You pride yourself on Inbox zero, whip through work presentations, and turn around your to-do list fast. But then you open Twitter or a Medium page and your productivity comes to a screeching halt. Why, when you finally sit down to write a blog post or tweet, can it feel almost impossible to get started?
If you’ve never journaled or published work using your own voice, developing the mindset to share your point of view can feel uncomfortable. Think about it: in high school, college or grad school, you wrote thematically for your instructors. Unless you blogged, wrote op-eds, or published in print or online, you probably never wrote for an outside readership or shared your personal thoughts all that publicly.
But then you graduated and boom: welcome to the world of #content. In my conversations with people in tech, startups, and venture capital, I frequently hear the following: “I know I need to write more, tweet more and be ‘More Online,’ but I don’t know where to start.” Of course it’s hard. The majority of people have never really shared their thoughts, expertise, or point of view with a real audience in a professional context. But, beside that, up until now, you’ve probably never fully spoken as you.
It can be intimidating to share your voice, and some may feel vulnerable when they think about putting themselves out there. This internal monologue might sound familiar: “What do I want to say? Will people care what I think? Should I talk about this since I know someone will know more than me? Who will even read it?” Add to that endless other self-doubt-inducing questions that all lead you to close out of Twitter or exit the Medium draft. Next thing you know, you’re saying: “I’ll do it… eventually.”
Even though I worked in journalism before becoming a content person, I was reporting other people’s stories — not sharing my own. Coming out of that experience, however, I developed a belief that everyone has something unique to say and valuable to share. And it’s not just me. More than ever, professionals across industries recognize the upside of creating their own digital footprint: improved professional reputation, more awareness for their company, career advancement, network building, and more. They just have no idea where to begin.
Don’t feel timid about sharing your voice. You are the only person in the world with your experiences and perspective. People will want to hear from you, and your thoughts will find an audience. You just have to get them out there.
Here are three first steps I suggest to help people get started:
1. Do some real-time writing. If you look at my Google calendar, you’re not going to see 30 minutes blocked for “writing time.” That might work for some people, but if you’re like me, the chances you’re going to summon the creativity you need to produce something great in that 30 minute window are probably pretty small. Instead, keep a doc open in your tabs at all times or have a catchall page in a notes app for your thoughts, ideas, and other random things you find interesting. If you feel like you really stumbled upon something great, pour all your thoughts out in that moment. People who’ve been at work events with me know I’m going to pull out my phone mid-conversation if I get a content idea. Whichever route you go, return to it and keep adding. Eventually you’ll have a full-fledged blog post, if not a series of disparate Tweets people might find interesting.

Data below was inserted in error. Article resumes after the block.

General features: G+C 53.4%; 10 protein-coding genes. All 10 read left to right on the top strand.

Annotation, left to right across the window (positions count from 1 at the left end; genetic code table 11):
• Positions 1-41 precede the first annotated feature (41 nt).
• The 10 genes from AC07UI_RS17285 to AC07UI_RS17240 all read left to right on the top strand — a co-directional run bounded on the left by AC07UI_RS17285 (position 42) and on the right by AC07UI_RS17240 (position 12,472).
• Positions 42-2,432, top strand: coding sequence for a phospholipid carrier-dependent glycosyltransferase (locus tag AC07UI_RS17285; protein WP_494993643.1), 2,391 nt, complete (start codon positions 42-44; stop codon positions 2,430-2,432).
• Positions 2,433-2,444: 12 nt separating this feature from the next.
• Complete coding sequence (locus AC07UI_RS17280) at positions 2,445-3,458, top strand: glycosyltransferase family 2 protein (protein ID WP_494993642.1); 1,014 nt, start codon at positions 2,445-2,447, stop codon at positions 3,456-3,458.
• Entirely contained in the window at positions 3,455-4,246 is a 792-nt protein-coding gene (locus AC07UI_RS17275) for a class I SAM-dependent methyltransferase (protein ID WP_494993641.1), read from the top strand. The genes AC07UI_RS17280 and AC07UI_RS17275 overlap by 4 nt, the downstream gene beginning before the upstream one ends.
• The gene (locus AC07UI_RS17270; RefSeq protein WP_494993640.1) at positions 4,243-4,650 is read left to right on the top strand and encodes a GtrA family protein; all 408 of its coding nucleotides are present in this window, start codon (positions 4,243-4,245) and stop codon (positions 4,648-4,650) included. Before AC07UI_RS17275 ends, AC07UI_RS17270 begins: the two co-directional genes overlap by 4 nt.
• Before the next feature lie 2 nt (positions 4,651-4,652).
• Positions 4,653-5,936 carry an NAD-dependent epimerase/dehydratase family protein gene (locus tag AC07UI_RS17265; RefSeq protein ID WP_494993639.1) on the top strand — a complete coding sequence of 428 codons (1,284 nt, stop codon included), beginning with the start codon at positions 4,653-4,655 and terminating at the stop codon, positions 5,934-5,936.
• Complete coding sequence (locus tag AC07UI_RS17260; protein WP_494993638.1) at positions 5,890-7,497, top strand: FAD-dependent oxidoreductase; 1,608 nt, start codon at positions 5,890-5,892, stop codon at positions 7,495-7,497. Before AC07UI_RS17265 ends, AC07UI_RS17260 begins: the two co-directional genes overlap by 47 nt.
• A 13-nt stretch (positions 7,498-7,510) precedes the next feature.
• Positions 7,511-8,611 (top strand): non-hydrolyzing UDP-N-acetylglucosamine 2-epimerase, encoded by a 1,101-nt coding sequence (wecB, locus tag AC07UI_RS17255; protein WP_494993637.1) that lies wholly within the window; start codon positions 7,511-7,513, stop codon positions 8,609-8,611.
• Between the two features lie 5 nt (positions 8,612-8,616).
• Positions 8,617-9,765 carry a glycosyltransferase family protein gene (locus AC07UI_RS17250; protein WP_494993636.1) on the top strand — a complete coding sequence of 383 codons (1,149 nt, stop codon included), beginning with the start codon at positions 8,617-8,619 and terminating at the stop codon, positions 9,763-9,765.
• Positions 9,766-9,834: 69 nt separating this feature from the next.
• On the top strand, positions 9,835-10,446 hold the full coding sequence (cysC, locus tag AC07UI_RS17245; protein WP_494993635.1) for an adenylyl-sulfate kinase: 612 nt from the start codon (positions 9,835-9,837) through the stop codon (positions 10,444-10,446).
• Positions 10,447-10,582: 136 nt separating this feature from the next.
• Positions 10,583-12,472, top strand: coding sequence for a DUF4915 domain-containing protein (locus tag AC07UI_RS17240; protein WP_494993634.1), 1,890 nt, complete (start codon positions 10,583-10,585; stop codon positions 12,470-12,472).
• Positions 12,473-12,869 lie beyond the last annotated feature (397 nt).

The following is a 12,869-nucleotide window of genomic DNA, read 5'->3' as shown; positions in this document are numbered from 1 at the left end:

2. Share relevant news/articles with your thoughts on them. Head over to Twitter and see what people are talking about. You can engage via replies to other tweets if you have a good point to add. Or, if you have something really interesting to share, tweet the news article with some commentary. Retweeting an article without commenting can be helpful, but it doesn’t tell your followers anything about what’s inside your head. Quote tweeting is a really easy, low pressure first step to showing your interests and/or subject matter expertise on something you know well that’s timely.
3. Workshop tweets for future blog posts. If you want to share your thoughts on a topic, you don’t need to have authored a Master’s thesis on it to give you credibility. Write the ideas down and save the tweet(s) in drafts. If you keep coming back to it, send it over to a friend or colleague and ask what they think. If they agree that the idea is solid, others will too. If the resultant tweet sparks a conversation and others engage, you can use those insights to…wait for it…write a blog post. Think about workshopping tweets as a way to gauge interest around a general theme or topic and test it with your followers in a low-commitment, bite-sized format. You can dive in deeper once you know there’s an audience that wants to hear what you have to say on the matter.
Reminder: you don’t need permission to create content. You already have the tools you need. You just have to get started.